about 60 days. Most turnip vari
eties are mature when they
reach about 2 inches in diame
ter. Suitable varieties include
Just Right and Purple Top
White Globe.
“You can plant these in early
April and again in late July,”
Ferretti says.
•Rutabagas. Rutabagas need
about 90 days to mature and
should be planted, around July 1.
These vegetables have a quar
ter-inch-thick outer skin. The
outer skin can be chopped off
with a heavy knife, and the
Certified Angus Beef Program Signs
Certified Angus Beef (CAB) Pro
gram is joining the team of
Olympic Suppliers as the Of
ficial Branded Beef Supplier for
the 2002 Olympic and Paralym
pic Winter Games. The company
also becomes the Official Sup
plier of Packaged and Processed
Beef of the U.S. Olympic Teams.
In its agreement with the
Olympic Properties of the Unit
ed States (OPUS), a joint mar
keting effort between SLOG and
the U.S. Olympic Committee
(USOC), the CAB Program will
BEEF™ Frankfurters, Barbecue
Beef and Quick-N-Easy™ Pot
Roast and a variety of CERTI
ducts for the 2002 Olympic and
Paralympic Winter Games. The
products will be served at all
venues, the Olympic Village and
sponsor hospitality areas.
The CAB Program will also
be an Official Supplier to the
U.S. Olympic Team through Dec.
31. 2004, supporting the team in
remainder is peeled until the
tender yellow flesh begins to
appear. Varieties include Mac
omber and American Purple
Carrots, beets and parsnips
all can be affected by leafspot
diseases. Turnips are affected by
clubroot, which causes the root
to distort or swell. Carrots and
parsnips are susceptible to root
knot nematodes, which cause
small swellings in the crop and
plant roots.
Insect Pests
Flea beetles, leafhoppers and
green peach aphids all target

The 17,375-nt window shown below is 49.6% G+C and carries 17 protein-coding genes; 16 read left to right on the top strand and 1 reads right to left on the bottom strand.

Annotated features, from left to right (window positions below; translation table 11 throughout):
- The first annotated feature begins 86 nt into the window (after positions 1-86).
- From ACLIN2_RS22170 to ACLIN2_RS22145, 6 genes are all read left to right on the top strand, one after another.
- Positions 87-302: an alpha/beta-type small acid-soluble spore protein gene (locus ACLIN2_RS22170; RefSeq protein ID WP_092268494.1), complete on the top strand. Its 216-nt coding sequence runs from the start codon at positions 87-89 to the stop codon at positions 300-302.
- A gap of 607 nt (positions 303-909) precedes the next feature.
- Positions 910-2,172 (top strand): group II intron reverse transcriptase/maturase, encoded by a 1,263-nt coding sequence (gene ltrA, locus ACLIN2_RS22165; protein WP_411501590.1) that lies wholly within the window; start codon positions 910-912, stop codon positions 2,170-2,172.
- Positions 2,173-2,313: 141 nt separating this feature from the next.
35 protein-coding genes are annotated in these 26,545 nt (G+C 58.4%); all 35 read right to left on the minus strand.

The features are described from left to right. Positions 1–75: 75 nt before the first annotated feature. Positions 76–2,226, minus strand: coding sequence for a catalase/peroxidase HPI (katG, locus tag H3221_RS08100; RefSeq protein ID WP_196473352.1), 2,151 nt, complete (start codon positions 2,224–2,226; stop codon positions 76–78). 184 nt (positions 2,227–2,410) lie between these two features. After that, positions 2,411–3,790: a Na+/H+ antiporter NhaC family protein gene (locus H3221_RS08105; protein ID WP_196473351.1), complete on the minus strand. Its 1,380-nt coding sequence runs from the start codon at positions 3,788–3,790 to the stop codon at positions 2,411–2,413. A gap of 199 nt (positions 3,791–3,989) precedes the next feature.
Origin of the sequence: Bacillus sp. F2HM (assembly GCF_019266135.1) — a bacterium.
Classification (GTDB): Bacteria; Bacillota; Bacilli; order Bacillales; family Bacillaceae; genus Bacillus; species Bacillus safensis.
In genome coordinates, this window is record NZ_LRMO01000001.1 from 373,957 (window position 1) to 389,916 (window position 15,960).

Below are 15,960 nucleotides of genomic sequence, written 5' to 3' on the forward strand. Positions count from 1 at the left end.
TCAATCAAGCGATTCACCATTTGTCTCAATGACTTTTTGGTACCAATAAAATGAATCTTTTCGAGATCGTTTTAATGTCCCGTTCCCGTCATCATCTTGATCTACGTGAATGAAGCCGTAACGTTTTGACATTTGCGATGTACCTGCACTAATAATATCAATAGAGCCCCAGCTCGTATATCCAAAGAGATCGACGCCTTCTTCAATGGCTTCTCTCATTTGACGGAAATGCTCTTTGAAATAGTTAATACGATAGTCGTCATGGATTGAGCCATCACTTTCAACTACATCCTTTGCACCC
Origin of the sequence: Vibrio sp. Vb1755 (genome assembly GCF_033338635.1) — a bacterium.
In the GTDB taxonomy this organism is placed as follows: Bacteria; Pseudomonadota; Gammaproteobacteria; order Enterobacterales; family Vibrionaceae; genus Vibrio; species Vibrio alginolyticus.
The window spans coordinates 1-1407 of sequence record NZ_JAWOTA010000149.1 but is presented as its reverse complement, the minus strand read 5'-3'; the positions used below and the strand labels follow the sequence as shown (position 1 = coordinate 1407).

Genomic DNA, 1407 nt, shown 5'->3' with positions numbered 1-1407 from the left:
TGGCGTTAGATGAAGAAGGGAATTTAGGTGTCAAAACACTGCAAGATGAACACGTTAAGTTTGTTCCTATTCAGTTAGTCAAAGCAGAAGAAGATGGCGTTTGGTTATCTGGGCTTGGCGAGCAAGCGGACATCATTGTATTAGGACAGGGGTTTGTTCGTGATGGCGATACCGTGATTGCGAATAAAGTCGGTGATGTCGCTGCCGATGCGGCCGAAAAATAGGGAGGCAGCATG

plant leaves or plant parts.
On As Olympic Supplier
the 2000 Olympic Games in Syd
ney, Australia, the 2002 Olympic
Winter Games in Salt Lake City,
and the 2004 Olympic Games in
Athens, Greece.
BEEF™ brand symbolizes a
quality product, and the Salt
Lake Organizing Committee is
committed to staging quality
Games at every level,” said Mitt
Romney, SLOG President and
CEO. “We assure the best possi
ble products are being served to
athletes, officials, spectators and
the media by joining forces with
the CAB Program.”
“The United States Olympic
Committee is proud to recognize
the CAB Program for its contri
butions to the athletes of Ameri
ca’s Team,” added Dick Schultz,
USOC Executive Director and
OPUS President and CEO “As
an Official Supplier to the U.S.
Olympic Team, the CAB Pro
gram will play an important role
in maintaining the competitive
excellence of the athletes who
The maggot stage of some
insects can severely damage the
edible root portion. Leafminers
attack the leaves, causing
blotches and interior trails. The
carrot rust fly, which also affects
parsnips, is not problem every
year, so control measures may or
may not be needed.
The cabbage maggot affects
radishes, turnips and rutabagas.
There can be four to five broods
of the maggot, the first of which
usually hatches in April. “Cover
ing the crop with a lightweight
polypropylene row cover imme
diately after seedling emergence
can protect against almost all
insect pests,” Ferretti says.
hope to one day represent our
country in Olympic competi
“We are proud to be joining
the Olympic and Paralympic
Teams. What has made the CAB
Program the leading branded
beef program is our commitment
to providing an enjoyable beef
eating experience,” said Jim
Riemann, executive director for
the CAB Program. “Consumers
know they can rely on CERTI
ucts’ consistent quality. That
has made us 65 percent of the
branded beef market.”
products are identified by the
distinctive red, black and white
shield. They are available through
licensed retail stores and restau
rants throughout the United
States and in 51 international
markets from Japan to the Ba
hamas. Only licensed packers,
fabricators, distributors, restau
rants and retail stores may use
trademarks to promote the brand